There have been reports in the media that, following a leaked report drafted for the EU Code of Conduct Group meeting on 22 October 2013, the European Commission has decided that the UK Patent Box amounts to harmful tax competition.
The Code of Conduct requires Member States to refrain from introducing any new harmful tax measures (“standstill”) and amend any laws or practices that are deemed to be harmful in respect of the principles of the Code (“rollback”). The code covers tax measures (legislative, regulatory and administrative) which have, or may have, a significant impact on the location of business in the Union. The Code is not legally binding but, having been adopted by Member States, carries political force.
What aspects are considered to be harmful?
We understand that the EC has concerns that the UK Patent Box could amount to harmful tax competition in two areas.
- Firstly that the significant involvement in the development of the innovation to which the qualifying IP rights relate, and the requirement for groups that the rights must be actively managed, can be satisfied without there being sufficient economic activity or substance in the UK. The code requires that tax advantages are not to be granted in the absence of any real activity in the country concerned.
- Secondly that the calculation of the Patent Box departs from international standard for the determination of profits because it computes an enhanced deduction by reference to a statutory formula and that it may not apply OECD transfer pricing principles.
We understand that the EC have concluded that the UK Patent Box meets the three other criteria under consideration. However the Code of Conduct group have not been able to reach a majority decision and the issue has been referred to the Economic and Financial Affairs Council (ECOFIN) for consideration in early December 2013.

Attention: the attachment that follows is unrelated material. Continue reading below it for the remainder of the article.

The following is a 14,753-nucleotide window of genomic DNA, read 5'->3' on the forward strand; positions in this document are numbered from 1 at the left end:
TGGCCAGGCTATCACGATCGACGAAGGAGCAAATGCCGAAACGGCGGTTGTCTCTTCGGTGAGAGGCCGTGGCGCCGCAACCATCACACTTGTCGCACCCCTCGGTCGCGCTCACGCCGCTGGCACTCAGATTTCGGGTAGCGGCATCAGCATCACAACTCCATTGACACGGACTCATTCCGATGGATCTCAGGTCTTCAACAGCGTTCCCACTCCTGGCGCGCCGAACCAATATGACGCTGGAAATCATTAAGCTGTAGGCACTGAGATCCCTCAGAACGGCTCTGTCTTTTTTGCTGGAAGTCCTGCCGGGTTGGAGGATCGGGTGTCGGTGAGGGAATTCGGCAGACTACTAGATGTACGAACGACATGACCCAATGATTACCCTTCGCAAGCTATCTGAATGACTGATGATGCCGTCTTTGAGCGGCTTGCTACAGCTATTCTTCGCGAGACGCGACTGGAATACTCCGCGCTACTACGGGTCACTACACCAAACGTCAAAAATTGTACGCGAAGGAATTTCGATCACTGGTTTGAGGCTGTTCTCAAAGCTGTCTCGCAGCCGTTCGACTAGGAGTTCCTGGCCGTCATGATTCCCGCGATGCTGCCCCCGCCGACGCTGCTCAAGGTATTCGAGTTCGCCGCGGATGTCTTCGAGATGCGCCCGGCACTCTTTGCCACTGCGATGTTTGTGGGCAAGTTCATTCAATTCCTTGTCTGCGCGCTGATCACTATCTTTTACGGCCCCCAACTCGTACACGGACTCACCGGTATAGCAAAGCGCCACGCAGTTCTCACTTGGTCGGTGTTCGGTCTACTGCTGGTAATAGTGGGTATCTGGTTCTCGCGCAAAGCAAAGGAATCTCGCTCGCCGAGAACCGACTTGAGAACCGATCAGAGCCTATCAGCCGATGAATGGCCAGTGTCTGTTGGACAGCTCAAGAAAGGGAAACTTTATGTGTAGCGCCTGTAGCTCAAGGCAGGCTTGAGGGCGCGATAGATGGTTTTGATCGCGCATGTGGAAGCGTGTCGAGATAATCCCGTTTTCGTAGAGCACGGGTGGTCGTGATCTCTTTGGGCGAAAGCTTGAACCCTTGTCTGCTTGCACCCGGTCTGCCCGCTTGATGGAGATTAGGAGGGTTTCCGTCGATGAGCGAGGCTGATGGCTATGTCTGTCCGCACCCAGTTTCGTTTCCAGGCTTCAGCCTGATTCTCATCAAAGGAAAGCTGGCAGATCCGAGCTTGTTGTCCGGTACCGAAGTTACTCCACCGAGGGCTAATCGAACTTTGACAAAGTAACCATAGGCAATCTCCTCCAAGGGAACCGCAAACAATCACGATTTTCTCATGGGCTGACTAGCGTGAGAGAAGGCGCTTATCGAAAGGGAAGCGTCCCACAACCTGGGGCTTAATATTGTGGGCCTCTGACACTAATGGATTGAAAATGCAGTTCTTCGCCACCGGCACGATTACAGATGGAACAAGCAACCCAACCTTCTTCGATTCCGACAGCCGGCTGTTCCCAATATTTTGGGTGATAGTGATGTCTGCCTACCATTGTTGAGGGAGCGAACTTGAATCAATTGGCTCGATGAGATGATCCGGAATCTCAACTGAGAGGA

Having considered the above HM Treasury and HMRC are confident that the UK’s Patent Box does not breach the EU Code of Conduct Group’s criteria, and consider that it is more tightly defined and imposes tougher eligibility criteria than other similar measures in operation that have previously been considered by the Code Group, citing the regimes in France, Spain, Belgium and the Netherlands.
If ECOFIN do conclude that the Code of Conduct has been breached then there is a range of outcomes possible. It could be that no changes are required to the UK regime, or that some changes would require to be made to meet the specific Code of Conduct requirements, or that Patent Box regimes should be rejected altogether. However this last outcome would seem unlikely given the number of countries that already operated regimes that have been deemed acceptable.
The Code of Conduct Group cannot force the UK to alter the domestic tax legislation since the code of conduct is not a legally binding agreement. However it could be the case that the group could pressurise the UK into making some concessions for political expedience.
The UK Government has made it clear that it sees the Patent Box as a key part of it tax strategy for promoting innovation in the UK. Given HM Treasury’s robust initial reaction we think that it is highly unlikely that the relief would therefore be withdrawn in the UK although it is always possible that some minor changes could be made. It is very unlikely that any changes would be made retrospectively and companies can rely on the existing law until changes (if any) are made.
Companies should therefore continue to prepare for and make elections for the Patent Box relief under the legislation as it stands.
Please do not hesitate to contact John Moore on 0207 292 8850 or at email@example.com if you would like to discuss the implications of this for your company.
This briefing is prepared by Kingly Brookes LLP, a limited liability partnership. For further information on any of the material contained in or referred to in the briefing, please contact us. This briefing note is intended to keep our readers up to date with the developments in this area, but it is a general guide only and is not intended to be a comprehensive statement of the law and practice in this area. No liability is accepted for the opinions it contains or for any errors or omissions.